Study says nitrogen levels in water rise as homeowners remove lawns, but there are ways to mitigate effect
About two years ago, when the full force of California’s drought came to bear, green lawns turned faces red as “drought shaming” became a social media pastime.
Shots of sprinklers spattering sidewalks, replete with full addresses. Aerial photos of celebrity homes with lush grounds (Cher, Oprah, Streisand, Kardashian — Twitter’s watching you). “The new class warfare,” one publication dubbed it.
In Tucson, a turf lawn has been seen as the green badge of ignorance for decades.
Western water woes, and accompanying municipal incentives to tear out the turf and replace it with what is being referred to as “climate-appropriate” vegetation, have given rise to a new popularity in xeriscaping. In 2015, almost 80 cities paid residents to rip out the rye. Smile. You’re doing the right thing.
A recent study by a pair of Arizona State University researchers, however, revealed that xeriscaped yards contain higher levels of nitrate than turf yards. Downstream, as irrigation transports nitrate into the soil, those levels could affect water quality, leading to algal blooms and wreaking havoc with aquatic ecosystems.
When a homeowner decides to xeriscape and rips out the lawn, either the turf is killed and removed or killed and tilled into the soil. If it’s tilled into the soil, organic material left behind decomposes and nitrates build up.
Xeriscaped yards had more nitrates than yards with lawns and increased in nitrate levels until 14 to 18 years after conversion. Older xeriscaped yards had similar nitrate levels to turf yards.
“The amounts we found are comparable to what you’d find in an agricultural landscape,” said Hannah Heavenrich, lead author of the study and a research specialist in the School of Life Sciences. “It’s sort of a big deal because in an agricultural landscape, where they’re irrigating a lot, that water is flowing off the landscape into irrigation ditches and eventually into things like canals or retention basins.”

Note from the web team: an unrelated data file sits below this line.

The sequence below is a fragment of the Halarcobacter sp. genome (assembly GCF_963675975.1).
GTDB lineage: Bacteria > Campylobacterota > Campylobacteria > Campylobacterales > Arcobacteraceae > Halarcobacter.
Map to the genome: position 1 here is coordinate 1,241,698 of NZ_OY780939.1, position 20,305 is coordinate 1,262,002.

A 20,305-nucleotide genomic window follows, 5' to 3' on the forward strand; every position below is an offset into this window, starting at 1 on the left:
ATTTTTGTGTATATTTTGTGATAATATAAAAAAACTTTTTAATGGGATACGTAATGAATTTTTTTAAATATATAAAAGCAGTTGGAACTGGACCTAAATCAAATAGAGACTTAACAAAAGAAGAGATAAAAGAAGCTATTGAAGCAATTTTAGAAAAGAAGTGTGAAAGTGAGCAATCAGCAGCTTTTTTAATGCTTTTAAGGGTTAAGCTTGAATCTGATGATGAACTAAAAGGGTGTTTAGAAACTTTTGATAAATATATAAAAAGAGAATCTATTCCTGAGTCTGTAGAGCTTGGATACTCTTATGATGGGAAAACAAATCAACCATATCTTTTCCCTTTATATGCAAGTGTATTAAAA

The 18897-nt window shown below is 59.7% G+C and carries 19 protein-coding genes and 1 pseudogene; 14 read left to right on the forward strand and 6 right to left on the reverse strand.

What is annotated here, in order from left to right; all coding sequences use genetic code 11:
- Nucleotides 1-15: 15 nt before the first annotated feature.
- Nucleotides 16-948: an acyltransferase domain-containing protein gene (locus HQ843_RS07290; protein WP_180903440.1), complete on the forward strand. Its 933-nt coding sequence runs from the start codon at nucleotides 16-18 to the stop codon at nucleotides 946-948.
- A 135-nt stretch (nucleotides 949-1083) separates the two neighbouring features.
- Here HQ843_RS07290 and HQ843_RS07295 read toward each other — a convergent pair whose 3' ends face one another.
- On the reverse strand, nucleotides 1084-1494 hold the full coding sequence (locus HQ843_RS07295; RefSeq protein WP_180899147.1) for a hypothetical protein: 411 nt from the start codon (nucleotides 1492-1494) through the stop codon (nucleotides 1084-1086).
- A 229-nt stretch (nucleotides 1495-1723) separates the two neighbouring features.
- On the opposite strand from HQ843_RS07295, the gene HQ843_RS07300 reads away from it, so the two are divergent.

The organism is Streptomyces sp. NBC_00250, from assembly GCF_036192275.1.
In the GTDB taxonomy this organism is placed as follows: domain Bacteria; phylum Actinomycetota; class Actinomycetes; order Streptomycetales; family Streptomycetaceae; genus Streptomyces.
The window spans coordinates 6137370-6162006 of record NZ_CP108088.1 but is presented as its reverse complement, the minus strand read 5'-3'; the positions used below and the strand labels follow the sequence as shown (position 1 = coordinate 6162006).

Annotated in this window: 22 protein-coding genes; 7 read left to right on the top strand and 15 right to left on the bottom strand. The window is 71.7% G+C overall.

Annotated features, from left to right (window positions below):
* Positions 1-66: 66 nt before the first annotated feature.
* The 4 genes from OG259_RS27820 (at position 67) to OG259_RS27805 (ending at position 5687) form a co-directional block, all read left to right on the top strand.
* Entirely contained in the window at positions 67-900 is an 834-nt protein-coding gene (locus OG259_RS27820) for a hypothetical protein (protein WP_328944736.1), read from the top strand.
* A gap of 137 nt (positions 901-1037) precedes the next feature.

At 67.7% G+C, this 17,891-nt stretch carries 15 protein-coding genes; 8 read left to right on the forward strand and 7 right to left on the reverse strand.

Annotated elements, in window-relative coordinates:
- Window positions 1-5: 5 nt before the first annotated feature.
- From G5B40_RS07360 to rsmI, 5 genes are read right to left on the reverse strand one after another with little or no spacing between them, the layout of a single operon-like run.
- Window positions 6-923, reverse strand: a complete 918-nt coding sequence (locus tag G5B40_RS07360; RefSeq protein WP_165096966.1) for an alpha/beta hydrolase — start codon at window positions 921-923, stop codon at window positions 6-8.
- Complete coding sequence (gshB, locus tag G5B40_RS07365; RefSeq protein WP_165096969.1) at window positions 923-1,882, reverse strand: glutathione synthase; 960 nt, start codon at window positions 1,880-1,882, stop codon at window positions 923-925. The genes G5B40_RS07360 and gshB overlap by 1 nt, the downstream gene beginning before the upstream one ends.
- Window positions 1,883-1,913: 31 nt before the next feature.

In Arizona, this is less of a problem because natural bodies of water are few and far between.
“That doesn’t mean it’s not going to be a problem in other cities,” Heavenrich said. “Most of the large cities in California have a rebate in place for incentivizing homeowners to replace their turfgrass with some sort of xeric landscape.”
What would-be xeriscapers can do is completely remove grass with a turf cutter, reducing organic material left behind. Instead of watering and fertilizing the entire yard, add water and fertilizer only where the plant’s roots will reach. Planting mature shrubs and larger trees will increase nitrate uptake. But Heavenrich said the findings are more geared towards policy makers than homeowners.
“In a very broad sense, it’s important to look at the consequences for your actions and what are the best management practices,” she said. “It’s more geared towards managers and people who are guiding the public, rather than homeowners, because they’re going to be guided by what their city ordinances tell them to do or what they should do.”
But Heavenrich said managers should beware the best-laid plans.
“Those larger entities need to keep in mind what are those unintended consequences are,” she said. “Is there a way to create a management practice that evens the playing field, making sure you get those monetary benefits and reductions in water use, but aren’t causing some other reaction?”
The study, co-authored with associate professor Sharon Hall, was published in Environmental Research Letters.
Top photo by Deanna Dent/ASU Now. The School of Life Sciences is an academic unit of the College of Liberal Arts and Sciences.